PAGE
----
Will Pfizer’s Full FDA Approval Persuade People To Get Vaccinated? Polling Suggests It Will
The Food and Drug Administration (FDA) granted full approval to Pfizer/BioNTech’s Covid-19 vaccine Monday, potentially helping to combat vaccine hesitancy and encourage more Americans to get the shot as polling has repeatedly shown full approval could influence those who are still unvaccinated.
A poll from the Kaiser Family Foundation (KFF) conducted June 8-21 found 31% of unvaccinated adults would be more likely to get the Covid-19 vaccine if one of the vaccines received full approval.
A YouGov poll conducted July 24-27 found among unvaccinated adults who said they do not plan to get the shot, 9% would get vaccinated if it received full authorization and 38% were unsure, the second highest of any reason for vaccination polled.
A Harris poll conducted June 4-6 asked respondents if full FDA approval would make them more likely to get vaccinated, knowing that full FDA approval means that vaccine manufacturers could then market their product directly to consumers.
Nearly half—47%—of unvaccinated respondents said the approval would make them more likely to get vaccinated, and 54% of the unvaccinated said hearing directly from the pharmaceutical companies behind the vaccine would make them more comfortable about getting vaccinated in general.
A poll conducted by the de Beaumont Foundation and Republican-aligned pollster Frank Luntz August 4-5 found 56% of unvaccinated parents said full FDA approval would make them feel more confident in the vaccine’s safety.
While the Pfizer vaccine was only fully approved for those 16 years and older and is still under an emergency use authorization for ages 12 to 15, 51% of unvaccinated parents said full FDA approval would make them more likely to get their children vaccinated against Covid-19.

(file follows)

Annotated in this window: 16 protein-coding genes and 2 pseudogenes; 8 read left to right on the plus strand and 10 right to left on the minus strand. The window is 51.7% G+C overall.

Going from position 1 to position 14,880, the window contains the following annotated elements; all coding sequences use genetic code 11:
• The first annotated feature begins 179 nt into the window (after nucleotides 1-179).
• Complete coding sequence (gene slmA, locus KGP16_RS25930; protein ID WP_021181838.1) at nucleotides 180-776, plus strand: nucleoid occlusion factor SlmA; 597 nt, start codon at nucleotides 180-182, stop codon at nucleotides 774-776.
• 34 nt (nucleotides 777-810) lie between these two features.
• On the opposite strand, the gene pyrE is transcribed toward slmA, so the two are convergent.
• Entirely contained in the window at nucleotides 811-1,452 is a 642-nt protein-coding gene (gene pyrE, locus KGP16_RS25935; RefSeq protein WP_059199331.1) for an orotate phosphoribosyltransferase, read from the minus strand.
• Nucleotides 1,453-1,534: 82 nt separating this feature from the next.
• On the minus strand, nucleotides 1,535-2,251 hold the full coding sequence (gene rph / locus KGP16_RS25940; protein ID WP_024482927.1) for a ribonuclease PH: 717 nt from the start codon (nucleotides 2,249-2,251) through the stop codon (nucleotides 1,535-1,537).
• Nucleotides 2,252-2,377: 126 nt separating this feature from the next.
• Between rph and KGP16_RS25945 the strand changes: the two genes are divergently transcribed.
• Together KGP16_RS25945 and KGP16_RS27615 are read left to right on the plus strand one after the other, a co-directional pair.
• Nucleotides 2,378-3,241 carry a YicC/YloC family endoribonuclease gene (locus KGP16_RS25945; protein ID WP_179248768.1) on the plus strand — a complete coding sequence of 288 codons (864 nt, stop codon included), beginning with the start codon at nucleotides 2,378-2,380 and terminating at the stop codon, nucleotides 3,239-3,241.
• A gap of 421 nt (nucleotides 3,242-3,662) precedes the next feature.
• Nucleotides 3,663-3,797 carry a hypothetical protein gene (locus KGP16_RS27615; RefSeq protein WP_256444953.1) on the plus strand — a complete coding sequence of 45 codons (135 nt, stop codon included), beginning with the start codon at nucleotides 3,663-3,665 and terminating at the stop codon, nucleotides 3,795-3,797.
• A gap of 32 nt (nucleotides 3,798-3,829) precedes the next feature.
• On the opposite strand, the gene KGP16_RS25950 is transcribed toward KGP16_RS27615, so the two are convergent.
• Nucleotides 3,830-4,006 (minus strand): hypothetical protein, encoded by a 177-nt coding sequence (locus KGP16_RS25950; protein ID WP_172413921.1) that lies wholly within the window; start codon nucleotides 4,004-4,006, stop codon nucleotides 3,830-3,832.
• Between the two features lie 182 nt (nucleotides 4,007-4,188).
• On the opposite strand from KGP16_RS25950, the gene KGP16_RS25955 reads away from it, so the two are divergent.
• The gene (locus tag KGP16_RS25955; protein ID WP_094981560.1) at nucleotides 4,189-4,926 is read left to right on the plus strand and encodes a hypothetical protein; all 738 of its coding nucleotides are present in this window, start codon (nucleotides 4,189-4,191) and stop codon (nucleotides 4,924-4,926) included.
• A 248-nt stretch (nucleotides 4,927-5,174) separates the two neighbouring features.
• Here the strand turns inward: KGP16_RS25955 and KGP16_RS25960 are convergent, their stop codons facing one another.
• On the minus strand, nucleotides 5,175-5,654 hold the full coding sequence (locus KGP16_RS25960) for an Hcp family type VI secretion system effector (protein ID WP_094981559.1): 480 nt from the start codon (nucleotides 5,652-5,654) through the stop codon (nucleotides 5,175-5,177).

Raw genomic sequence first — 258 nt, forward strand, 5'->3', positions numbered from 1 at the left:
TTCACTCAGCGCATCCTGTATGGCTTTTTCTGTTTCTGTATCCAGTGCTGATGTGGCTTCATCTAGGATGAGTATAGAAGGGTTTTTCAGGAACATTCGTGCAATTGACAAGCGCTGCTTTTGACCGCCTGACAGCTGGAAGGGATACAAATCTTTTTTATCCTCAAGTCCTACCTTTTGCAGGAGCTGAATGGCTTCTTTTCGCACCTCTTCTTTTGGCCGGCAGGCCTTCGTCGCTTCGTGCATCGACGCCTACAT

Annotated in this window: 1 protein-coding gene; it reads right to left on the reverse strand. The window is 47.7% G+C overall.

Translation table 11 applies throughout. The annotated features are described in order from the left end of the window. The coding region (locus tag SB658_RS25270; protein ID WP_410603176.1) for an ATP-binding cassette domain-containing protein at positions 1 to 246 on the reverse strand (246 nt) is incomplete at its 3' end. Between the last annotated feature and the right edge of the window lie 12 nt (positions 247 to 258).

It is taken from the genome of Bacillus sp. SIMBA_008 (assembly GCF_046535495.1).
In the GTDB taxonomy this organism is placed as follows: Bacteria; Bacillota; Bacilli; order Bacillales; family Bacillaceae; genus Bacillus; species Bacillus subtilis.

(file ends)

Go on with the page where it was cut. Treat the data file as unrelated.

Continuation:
73%. That’s the percentage of U.S. adults who have received at least one Covid-19 vaccine dose as of Monday, according to the Centers for Disease Control and Prevention (CDC), leaving more than a quarter of adults still unvaccinated. Among 16-17 year olds who are also now covered by the full FDA approval, only 55.9% have received at least one dose.
The Harris poll also found that many unvaccinated adults may have actually rooted against full FDA approval, which now clears the way for more places to enact stricter vaccine requirements. The poll found 51% of unvaccinated respondents strongly or somewhat opposed vaccine manufacturers getting full approval after being told it “provides schools and employers a pathway to mandate vaccines.”
FDA regulators said Monday they granted full authorization to Pfizer’s vaccine after an “incredibly thorough and thoughtful evaluation,” with Peter Marks, director of the FDA’s Center for Biologics Evaluation and Research, noting the vaccine remains largely protective against Covid-19 infections and “is clearly effective in preventing hospitalization and death.” The vaccine is still under an emergency use authorization for 12- to 15-year-olds and the immunocompromised, and Moderna and Johnson & Johnson’s Covid-19 vaccines are still not fully approved. The authorization comes as widespread vaccine hesitancy has remained an issue throughout the pandemic, though vaccinations have picked up slightly amid the nationwide Covid-19 surge linked to the highly transmissible delta variant. In addition to the vaccines lacking full FDA approval, those who still haven’t been vaccinated have cited such reasons for not getting the shot as how quickly the vaccine was developed, concerns about side effects, distrust in the government or vaccines in general and not believing Covid-19 is enough of a risk to justify vaccination.
FDA Approves Pfizer Coronavirus Vaccine (Forbes)
Here Are The Groups That Still Won’t Get The Covid Vaccine—And Why (Forbes)
How Full FDA Approval Could Spur Vaccination (Kaiser Family Foundation)
One in 12 unvaccinated Americans say $100 would change their mind about the COVID-19 vaccine (YouGov)
Poll: Confidence in Vaccine Safety Growing; Delta Variant and Pending FDA Approval Could Boost Numbers (de Beaumont Foundation)